Let's also not get started on sponsors. You may say that brand names have taken over such as Coca-Cola, Frito-Lay, all of those giant companies that you say are kinda bad....that the parks need to make their own brands etc.

Disney sponser many of their attractions...etc. Test Track with GM. Spaceship Earth with Siemens.

Six Flags has its sponsors like Corn Nuts and Nestle Waters (Ice Mountain, Ozarka, Arrowhead, Poland Springs...they are all the same).

Its just part of parks these days.
Sponsorship has actually been a part of amusement parks for a long time. Many of Disney's rides were originally built for the World's Fair pavilions and paid for by sponsors like General Electric and many of these sponsorships continued after the rides became a permanent part of the theme parks. Rides such as It's a Small World, Carousel of Progress and a few others. Back when you had to use tickets to get onto most rides at Disney, the sponsored ones, including Carousel of Progress (GE) and If You Had Wings (Delta Airlines)
remained free.

Some of the sponsors of SFoT's attractions that I can remember:

Chevy (Chevy Show and Southern Palace)
Nestea (Log Flumes) "Take the Nestea Plunge!"
Rainbo Bread "SF Railroad"
Reebok (Shock Wave)
Decker (Runaway Mine Train)
And I"m sure there's a million more that I haven't listed. Sponsorships don't bother me in the parks as I know most parks have shorter seasons and more downtime these days due to school schedules starting earlier and they still have to pay their year-round bills.

Interesting note about Coca-Cola, and maybe some of the post-mix guys can let us know if it's like this at SF, but at Disney parks, Coke furnishes all syrup, fountain equipment and cups at no charget to them, just to keep Pepsi out of the park. Soda business is cutthroat indeed Of course the "free" Cokes turn into a $3.00 full profit for Disney after you buy them.

Note: This thread isn't just a "Disney vs. SF thread" necessarily, just easy to compare the two. Glad RCT piped in about the other chains as well!
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Old November 15th, 2005, 04:12 PM
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I think the problem that most "old school" types have with the Warner characters is that they were not part of the original park or theme. We never had a problem with the "Chevy Show" because it was always the Chevy Show. There have been many sponsors over the years and in that too, most don't have a problem with those.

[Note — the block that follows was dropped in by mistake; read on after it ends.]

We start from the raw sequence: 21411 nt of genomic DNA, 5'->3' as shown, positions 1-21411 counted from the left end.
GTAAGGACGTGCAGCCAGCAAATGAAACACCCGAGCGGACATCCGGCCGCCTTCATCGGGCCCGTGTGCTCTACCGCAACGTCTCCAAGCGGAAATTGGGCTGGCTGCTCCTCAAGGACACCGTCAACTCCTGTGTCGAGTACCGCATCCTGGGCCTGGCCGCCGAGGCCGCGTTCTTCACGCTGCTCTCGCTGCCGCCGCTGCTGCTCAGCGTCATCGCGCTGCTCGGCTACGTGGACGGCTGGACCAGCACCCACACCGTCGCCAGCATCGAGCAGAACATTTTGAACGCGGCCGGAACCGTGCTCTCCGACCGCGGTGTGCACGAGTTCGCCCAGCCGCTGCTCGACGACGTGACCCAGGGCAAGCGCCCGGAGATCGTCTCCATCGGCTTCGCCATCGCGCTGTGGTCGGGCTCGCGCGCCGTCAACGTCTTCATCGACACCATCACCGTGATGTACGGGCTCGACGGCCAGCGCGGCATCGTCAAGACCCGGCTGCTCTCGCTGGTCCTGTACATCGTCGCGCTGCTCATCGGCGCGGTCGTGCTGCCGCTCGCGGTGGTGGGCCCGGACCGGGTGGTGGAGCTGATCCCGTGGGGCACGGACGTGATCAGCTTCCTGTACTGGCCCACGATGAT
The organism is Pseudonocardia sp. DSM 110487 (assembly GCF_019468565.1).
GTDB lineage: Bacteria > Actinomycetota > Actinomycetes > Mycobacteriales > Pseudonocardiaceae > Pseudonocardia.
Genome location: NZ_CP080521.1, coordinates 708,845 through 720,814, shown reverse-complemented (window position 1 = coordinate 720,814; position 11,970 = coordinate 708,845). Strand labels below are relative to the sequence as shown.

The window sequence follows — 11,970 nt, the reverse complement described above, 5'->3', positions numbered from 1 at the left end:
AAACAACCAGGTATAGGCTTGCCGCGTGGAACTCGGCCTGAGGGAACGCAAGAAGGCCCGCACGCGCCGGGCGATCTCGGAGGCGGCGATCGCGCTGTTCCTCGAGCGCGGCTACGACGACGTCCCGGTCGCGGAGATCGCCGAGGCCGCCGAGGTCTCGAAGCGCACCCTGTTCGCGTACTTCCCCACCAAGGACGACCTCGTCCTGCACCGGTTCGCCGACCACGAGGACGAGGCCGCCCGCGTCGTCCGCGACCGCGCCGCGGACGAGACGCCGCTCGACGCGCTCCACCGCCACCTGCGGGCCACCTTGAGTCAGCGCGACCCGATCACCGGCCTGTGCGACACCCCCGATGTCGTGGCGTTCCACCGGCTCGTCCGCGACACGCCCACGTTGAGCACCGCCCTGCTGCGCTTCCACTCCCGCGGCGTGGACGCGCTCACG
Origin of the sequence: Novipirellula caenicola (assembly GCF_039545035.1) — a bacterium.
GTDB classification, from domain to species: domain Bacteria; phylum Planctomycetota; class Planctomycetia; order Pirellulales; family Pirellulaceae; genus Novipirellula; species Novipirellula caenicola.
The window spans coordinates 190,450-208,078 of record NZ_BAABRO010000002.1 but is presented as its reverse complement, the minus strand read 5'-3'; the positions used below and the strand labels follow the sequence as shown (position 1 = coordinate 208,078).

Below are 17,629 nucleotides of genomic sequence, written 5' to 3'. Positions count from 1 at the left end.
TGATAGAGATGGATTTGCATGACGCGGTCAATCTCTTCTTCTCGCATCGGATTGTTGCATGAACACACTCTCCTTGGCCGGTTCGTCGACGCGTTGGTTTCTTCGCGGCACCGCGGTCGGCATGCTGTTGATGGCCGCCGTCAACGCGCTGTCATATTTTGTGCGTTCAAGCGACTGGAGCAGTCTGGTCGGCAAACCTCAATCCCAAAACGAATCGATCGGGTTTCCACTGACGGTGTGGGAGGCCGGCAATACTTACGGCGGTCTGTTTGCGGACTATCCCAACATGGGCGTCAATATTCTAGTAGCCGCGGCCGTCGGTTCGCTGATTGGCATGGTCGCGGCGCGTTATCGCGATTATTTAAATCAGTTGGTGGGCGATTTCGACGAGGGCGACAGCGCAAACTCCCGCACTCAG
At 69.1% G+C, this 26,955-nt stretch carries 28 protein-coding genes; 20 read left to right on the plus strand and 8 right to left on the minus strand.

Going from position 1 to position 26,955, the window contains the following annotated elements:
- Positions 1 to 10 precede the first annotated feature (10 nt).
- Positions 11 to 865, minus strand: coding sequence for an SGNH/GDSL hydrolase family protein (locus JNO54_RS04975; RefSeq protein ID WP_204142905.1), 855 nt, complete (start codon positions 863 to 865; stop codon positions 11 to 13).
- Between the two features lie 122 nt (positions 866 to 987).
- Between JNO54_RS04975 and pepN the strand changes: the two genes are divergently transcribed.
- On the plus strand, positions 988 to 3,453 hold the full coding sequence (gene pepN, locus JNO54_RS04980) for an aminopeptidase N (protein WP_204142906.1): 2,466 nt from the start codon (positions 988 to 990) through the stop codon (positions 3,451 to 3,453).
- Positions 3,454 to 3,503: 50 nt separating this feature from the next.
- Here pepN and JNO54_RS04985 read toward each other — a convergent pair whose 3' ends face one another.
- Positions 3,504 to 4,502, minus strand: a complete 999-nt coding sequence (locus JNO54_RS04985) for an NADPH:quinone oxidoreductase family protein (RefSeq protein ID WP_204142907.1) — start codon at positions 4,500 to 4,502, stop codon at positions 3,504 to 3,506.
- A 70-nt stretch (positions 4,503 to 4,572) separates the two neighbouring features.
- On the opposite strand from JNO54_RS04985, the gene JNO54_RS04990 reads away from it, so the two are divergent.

The kicker...and we'll never forgive them for this... was to take an excellent family ride (the cave) and commercialize it beyond anything I think any park has done before. Honestly Disney does this to some extent but for the most part, the commercialization came after the ride was developed. Plus Disney doesn't do the "in -your-face" kiosks every so many feet with the very same merchandise you saw 100 feet back. For me, Disney seems to be better at hawking the wares a bit more unobtrusively and with theming. You'll notice some of the same crap in the next shop but it will be themed for that section of the park. Theming is everything to Disney. SF has pretty much lost the theming aspect of park design. It's a good argument nowadays that SF is nothing more than an Amusement park and no longer a Themepark.
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Old November 15th, 2005, 07:43 PM
JStroop JStroop is offline
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Exactly... the problem with the WB commercialization in many peoples' eyes is not the characters themselves, but that they were a material manifestation of the park going from a Texas Historical THEME park to a commercial AMUSEMENT park. It was the end of an era... an ear that the majority of park guests liked for what it was and didn't want to see it become a shopping mall with rides. So the WB characters were the focal point of the angst and anger. If the park had always been like that, or if it had been owned outright by WB from the beginning, I very much doubt that there would be the sentiment against WB that there is today.
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Old August 25th, 2019, 10:50 PM
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cleusk cleusk is offline
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Default Re: Just Curious....

I think a lot of the furor over the Looney Tunes characters at Six Flags vs. the Disney characters at WDW etc. has to do with the title. When you go to WDW etc., you expect things related to Disney and when you go to a place called Six Flags Over Texas, you expect something related to Texas. Not cartoon characters. There was a time when I got irritated about this, but I've mellowed with age and just accepted the Looney Tunes theme for what it is. After all, it's the smiles on the kids' faces which matter most.